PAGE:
Santa Clara University

STS Nexus

The Tech Museum Awards: Innovation, Impact, and Inspiration Around the World

Edward W. Barnholt

When we first dreamed of a Tech Museum Awards program, we dreamed big. We wanted to spread The Tech Museum of Innovation’s mission—to inspire the innovator in everyone—beyond Silicon Valley into every part of the world. We knew that technology was so much more than gadgets or profits, and that everyday, in our neighborhoods and in places many thousands of miles away, people were using technology to address some of humanity’s most pressing problems. We wanted to highlight the impact of these innovations, and to inspire more of them.

Now in the fourth year, The Tech Museum Awards continues to expand and fulfill its mission. We’ve honored 100 individuals and organizations whose work serves as models of how to use technology to make the world a better place. We’ve also instituted a program to help support innovators by connecting them with each other, and with philanthropists, and business and non-profit leaders to encourage the spread of ideas, advice, and resources.

And each year our reach has grown, too. Last year we received nominations from 59 countries around the world. This year the number jumped to 80—a small piece of evidence that our program is touching technology innovators around the globe, and that important, life-changing technology is happening everywhere. This global reach also reminds us that some of the most beneficial uses of technology develop on a local level, when innovators understand day-to-day needs and respect local cultures, values, and economies. Thus technology isn’t simply something the haves bestow upon the have-nots; rather, it develops out of on-the-ground experience, in partnership with the people it benefits. When technology is woven into the fabric of daily life in such integral ways, it has the greatest power to change the world for the better.

Beginning with the very first group of Laureates in 2001, we have been invigorated and humbled by the tremendous power of human creativity to solve problems as diverse and far-reaching as lack of access to healthcare, communication technology, or light to read by at night, to lack of safe drinking water and blood supplies, plentiful crops, or solid building materials. The ingenuity of Laureates has sometimes been in the invention of something new, such as the system designed by Oviemo Ovadje (a 2002 Laureate), which allows doctors to transfuse blood directly back into an injured patient, thereby avoiding unsafe local blood supplies. And sometimes the innovation has been a re-thinking of the potential of a technology many of us take for granted, as in the case of WITNESS (a 2003 Laureate) which gives human rights workers video cameras and training so that they can document, and thereby help end, human rights violations.

Again this year we are awed by the work of our 25 Laureates. They come to us from Australia, Bangladesh, Brazil, Canada, Guatemala, India, Nepal, Nigeria, Singapore, Uruguay, and six U.S. states. Through their work, they teach us that technologies many of us see everyday, such as phones, PDAs, and crop irrigation systems, can make the difference between life and death in many parts of the world. And they open our eyes to problems shared by people in many places, such as the need for earthquake safety education, sustainable farming practices, and resources for schools. You will find the stories of each of this year’s Laureates in the pages of this issue of  STS NEXUS.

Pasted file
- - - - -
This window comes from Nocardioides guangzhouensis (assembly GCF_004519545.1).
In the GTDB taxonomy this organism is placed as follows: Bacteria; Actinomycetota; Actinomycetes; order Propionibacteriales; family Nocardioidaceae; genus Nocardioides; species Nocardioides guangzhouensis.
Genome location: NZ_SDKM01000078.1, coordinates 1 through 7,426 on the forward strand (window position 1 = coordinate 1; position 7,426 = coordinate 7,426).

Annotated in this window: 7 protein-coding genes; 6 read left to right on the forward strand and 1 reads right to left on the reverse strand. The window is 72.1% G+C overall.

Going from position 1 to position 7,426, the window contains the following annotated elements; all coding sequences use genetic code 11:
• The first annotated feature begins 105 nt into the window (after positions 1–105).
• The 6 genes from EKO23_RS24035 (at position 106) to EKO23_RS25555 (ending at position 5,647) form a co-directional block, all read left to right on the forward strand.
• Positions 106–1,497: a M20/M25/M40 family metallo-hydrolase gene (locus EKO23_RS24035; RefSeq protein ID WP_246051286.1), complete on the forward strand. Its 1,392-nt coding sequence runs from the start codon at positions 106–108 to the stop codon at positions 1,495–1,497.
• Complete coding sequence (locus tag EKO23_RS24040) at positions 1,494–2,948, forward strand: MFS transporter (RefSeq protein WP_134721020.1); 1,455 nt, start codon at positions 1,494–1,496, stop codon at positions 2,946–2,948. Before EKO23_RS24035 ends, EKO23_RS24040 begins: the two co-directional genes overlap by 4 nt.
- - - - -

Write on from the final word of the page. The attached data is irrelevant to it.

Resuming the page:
We are deeply indebted to Applied Materials for their unwavering support of The Tech Museum Awards vision and program, and to Accenture, Microsoft, Intel, and Agilent for their generous sponsorship, which helps today’s innovators to continue their work, and inspires others to follow in their footsteps. We also could not have a Tech Museum Awards program without the guidance and hard work of the team at Santa Clara University’s Center for Science, Technology, and Society, which brings a wealth of knowledge to the task of selecting 25 Laureates out of hundreds of submissions each year. 

We are all used to hearing that technology is making the world feel smaller and more connected, but at this moment world events also give us the sense that we are more divided, with more reasons to fear each other than ever before. We hope that as you learn about the Laureates you will feel as we do—humbled, enlightened, and inspired by the creativity and genius of people who are using technology to make the world better for all of us. In getting to know our Laureates, we have become more deeply aware of the broad range of challenges people face, and also more connected to a global community in which we all share hopes for a safe, healthy, prosperous, and more just world.


tech awards

The Tech Museum Awards

The Tech Museum Awards honor those who are using technology to address the United Nations’ 15 most urgent global challenges facing humanity and the environment. Each year 25 Laureates are honored. Five recipients share $250,000.


Nominees are being sought for the 2005 Tech Museum Awards. The Nominations Deadline is April 5, 2005. Reward those making a difference and nominate today at Go

About the author


Edward W. Barnholt

Edward W. Barnholt is Chairman, President, and CEO of Agilent Technologies. As president and chief executive officer of Agilent, he leads the company’s four business sectors—Life Sciences and Chemical Analysis, Semiconductor Products, Test and Measurement, and Automated Test. Mr. Barnholt previously served as a Hewlett-Packard Company executive vice president and general manager of the Measurement Organization. He received bachelor’s and master’s degrees in electrical engineering from Stanford. He served as Chairman of The Tech Museum’s Board of Directors from 2001-2003, and was Chairman of the 2004 Tech Awards Executive Committee.

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